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Photograph by Alex Bailey

Achilles, Heel Thyself: Brad Pitt contemplates war in 'Troy.'

Go Trojans!

Wolfgang Petersen's 'Troy' is huge, smart and loaded with barbaric splendor

By Richard von Busack

A READER of The Iliad might not take sides. Achilles was obviously a man to be avoided at all costs; on the other hand, Homer also describes Troy's champion, Hector, as a "mad dog." Nevertheless, the movie Troy turns you partisan fast. Wolfgang Peterson's huge but smart epic pits persecuted true lovers vs. a murderous king of kings, Agamemnon (Brian Cox). Troy tells of a great war fought under false pretenses, of savages at the gates of a doomed city.

There is much that is exciting here, satisfying in the full-bodied tradition of epic making--and without the wearisome shock editing of so many new war movies. You can see what's going on when the troops clash or the city burns. The Maltese and Mexican locations provide the necessary wine-dark seas and rosy-fingered dawns. Unfortunately, Peterson has made the same mistake director Robert Wise did in the last huge version of the tale, 1955's Helen of Troy: casting a modestly talented "new face" (Diane Kruger) as Helen. Kruger and Saffron Burrows, who plays Hector's wife, Andromache, share a laughable reaction shot during the showdown between the invader Achilles and the defender Hector. The two easily followed the direction "look beautiful" but had more trouble with "look worried."

The lame cross-cutting is a pity, since the battle of Hector and Achilles outside Troy's walls is a masterpiece of cinematic sword fighting--a sequence of exquisite tension, between Hector's last look of disgust at Helen as the mammoth Trojan gates open and the shock of the victor's mistreatment of his dead foe's body.

As in the day of studio epics, the roles seem perfectly engineered for the stars. As Helen-stealing Paris, Orlando Bloom provides the hearts and flowers, as he did in Pirates of the Caribbean. Strangely, Bloom never really looks like a movie star until you give him a bow and arrow, as finally happens after the Trojans accept their gift horse. (Odd that Petersen, so brilliant at presenting claustrophobia in Das Boot, doesn't give us a look inside the wooden steed.) Sean Bean makes a guileful Odysseus. The casting of Brian Cox and Brendan Gleeson (as King Menelaus) as brothers is equally inspired: shaggy, barrel-chested and half-psychotic, the Atreus brothers are more ruthless than the Weinsteins. The gods don't show up in this version of The Iliad. Still, Cox, roaring his rage against the flames of Troy, could pass for Ares, God of War, any day.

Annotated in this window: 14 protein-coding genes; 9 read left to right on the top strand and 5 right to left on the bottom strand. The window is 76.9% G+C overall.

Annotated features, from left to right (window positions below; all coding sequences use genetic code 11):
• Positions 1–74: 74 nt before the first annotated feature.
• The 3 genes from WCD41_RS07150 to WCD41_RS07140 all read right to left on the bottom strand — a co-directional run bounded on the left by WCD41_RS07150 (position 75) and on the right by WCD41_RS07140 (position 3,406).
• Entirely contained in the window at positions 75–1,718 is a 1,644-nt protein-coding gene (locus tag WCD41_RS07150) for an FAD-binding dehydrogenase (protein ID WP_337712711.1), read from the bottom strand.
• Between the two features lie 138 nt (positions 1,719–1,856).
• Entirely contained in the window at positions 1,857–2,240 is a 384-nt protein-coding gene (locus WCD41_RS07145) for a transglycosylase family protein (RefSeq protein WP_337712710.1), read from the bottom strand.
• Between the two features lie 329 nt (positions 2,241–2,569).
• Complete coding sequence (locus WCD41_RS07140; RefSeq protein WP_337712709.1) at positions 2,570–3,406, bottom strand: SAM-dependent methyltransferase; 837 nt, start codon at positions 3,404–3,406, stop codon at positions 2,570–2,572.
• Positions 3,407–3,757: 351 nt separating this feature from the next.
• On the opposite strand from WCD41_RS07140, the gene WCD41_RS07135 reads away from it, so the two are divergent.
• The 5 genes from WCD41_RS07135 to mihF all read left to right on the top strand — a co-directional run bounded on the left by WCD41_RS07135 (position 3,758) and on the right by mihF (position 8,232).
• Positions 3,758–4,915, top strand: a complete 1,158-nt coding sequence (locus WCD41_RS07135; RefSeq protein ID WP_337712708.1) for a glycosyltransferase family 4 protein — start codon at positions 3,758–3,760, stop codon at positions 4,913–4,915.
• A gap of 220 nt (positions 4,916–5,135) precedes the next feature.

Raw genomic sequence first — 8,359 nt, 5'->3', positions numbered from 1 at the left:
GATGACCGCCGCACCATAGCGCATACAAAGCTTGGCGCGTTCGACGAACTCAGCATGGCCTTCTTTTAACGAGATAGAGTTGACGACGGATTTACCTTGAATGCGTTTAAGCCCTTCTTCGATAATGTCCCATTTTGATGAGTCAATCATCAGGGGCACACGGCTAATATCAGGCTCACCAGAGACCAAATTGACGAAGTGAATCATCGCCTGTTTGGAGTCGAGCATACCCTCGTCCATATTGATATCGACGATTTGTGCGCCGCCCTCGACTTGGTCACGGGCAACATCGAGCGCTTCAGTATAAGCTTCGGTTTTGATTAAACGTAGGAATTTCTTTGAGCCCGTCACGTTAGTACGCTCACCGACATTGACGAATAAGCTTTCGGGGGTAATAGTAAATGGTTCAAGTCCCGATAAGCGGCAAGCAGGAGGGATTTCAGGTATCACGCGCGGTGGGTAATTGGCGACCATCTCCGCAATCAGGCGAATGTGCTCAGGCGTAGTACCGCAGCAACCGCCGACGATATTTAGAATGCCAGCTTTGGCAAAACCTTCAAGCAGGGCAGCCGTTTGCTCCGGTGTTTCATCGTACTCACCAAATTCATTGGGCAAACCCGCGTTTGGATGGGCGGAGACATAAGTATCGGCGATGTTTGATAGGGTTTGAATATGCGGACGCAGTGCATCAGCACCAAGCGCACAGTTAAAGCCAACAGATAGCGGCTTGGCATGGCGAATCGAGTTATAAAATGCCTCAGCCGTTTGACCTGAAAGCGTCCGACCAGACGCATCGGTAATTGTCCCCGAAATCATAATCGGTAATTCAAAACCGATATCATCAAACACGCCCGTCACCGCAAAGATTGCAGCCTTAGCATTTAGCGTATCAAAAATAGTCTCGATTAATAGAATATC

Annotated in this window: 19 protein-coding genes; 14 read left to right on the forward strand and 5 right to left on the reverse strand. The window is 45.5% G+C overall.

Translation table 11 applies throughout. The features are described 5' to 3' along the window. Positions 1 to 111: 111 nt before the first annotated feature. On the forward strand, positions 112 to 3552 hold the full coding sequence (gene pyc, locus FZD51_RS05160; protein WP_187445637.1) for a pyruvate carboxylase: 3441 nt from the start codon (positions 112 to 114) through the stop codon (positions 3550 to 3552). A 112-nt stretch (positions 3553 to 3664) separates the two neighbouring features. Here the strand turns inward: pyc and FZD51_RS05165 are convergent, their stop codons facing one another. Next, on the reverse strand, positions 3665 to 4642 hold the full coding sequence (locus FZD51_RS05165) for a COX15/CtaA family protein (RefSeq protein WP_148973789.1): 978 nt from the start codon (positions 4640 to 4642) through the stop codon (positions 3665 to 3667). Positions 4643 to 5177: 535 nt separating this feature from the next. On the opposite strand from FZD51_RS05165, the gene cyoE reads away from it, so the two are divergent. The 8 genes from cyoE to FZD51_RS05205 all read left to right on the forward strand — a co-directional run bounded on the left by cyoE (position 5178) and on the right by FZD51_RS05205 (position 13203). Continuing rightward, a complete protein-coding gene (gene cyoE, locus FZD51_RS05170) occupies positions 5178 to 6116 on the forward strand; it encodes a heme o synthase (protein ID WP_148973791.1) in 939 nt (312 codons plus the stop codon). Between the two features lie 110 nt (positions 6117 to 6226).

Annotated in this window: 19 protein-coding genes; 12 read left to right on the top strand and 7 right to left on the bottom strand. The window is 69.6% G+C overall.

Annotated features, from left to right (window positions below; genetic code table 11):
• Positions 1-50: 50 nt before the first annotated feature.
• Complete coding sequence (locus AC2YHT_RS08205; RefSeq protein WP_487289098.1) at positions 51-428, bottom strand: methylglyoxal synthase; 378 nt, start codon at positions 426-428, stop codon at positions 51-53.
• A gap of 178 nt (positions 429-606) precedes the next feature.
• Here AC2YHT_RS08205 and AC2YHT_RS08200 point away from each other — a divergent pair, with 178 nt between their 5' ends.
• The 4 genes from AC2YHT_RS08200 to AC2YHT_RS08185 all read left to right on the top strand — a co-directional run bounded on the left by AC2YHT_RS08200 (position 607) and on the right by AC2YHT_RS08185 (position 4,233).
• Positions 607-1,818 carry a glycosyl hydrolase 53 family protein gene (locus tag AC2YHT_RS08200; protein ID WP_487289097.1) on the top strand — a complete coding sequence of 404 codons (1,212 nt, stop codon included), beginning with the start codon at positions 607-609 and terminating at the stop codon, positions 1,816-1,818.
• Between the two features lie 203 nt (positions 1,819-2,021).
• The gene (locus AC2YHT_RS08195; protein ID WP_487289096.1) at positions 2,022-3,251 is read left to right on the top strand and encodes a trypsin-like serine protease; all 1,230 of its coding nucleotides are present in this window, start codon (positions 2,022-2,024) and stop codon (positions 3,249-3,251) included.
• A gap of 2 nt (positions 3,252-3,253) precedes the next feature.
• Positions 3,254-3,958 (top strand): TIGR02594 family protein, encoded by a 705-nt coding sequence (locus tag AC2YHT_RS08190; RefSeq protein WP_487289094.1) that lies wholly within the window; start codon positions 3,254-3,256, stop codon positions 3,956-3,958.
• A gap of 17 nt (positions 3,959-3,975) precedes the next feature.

Finally, Brad Pitt as Achilles is just right, in the same way the similarly arrogant Charlton Heston was always just right in his hero roles. Pitt was born to play a man who sulks in his tent. A warrior born before the Irony Age, Pitt embodies Achilles' self-satisfaction and rage, pointing out Troy to his boatload of shock troopers--"It's yours! Take it!" Pitt's Achilles is as stunning a piece of antiheroing as a big movie star has delivered up with in years. In the poem, the world's greatest warrior complains (as Robert Fitzgerald translates), "I hate / like I hate Hell's own gate that man who hides / one thought within him while he speaks another." The emphasis in the film is on the betrayal of Achilles--and on the betrayal of any warrior since, whose bravery overwhelmed his common sense, at the cost of his life.


Troy (R; 163 min.), directed by Wolfgang Petersen, written by David Benioff, based on the epic by Homer, photographed by Roger Pratt and starring Brad Pitt, Orlando Bloom and Brian Cox, opens Friday.


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From the May 12-18, 2004 issue of Metro, Silicon Valley's Weekly Newspaper.

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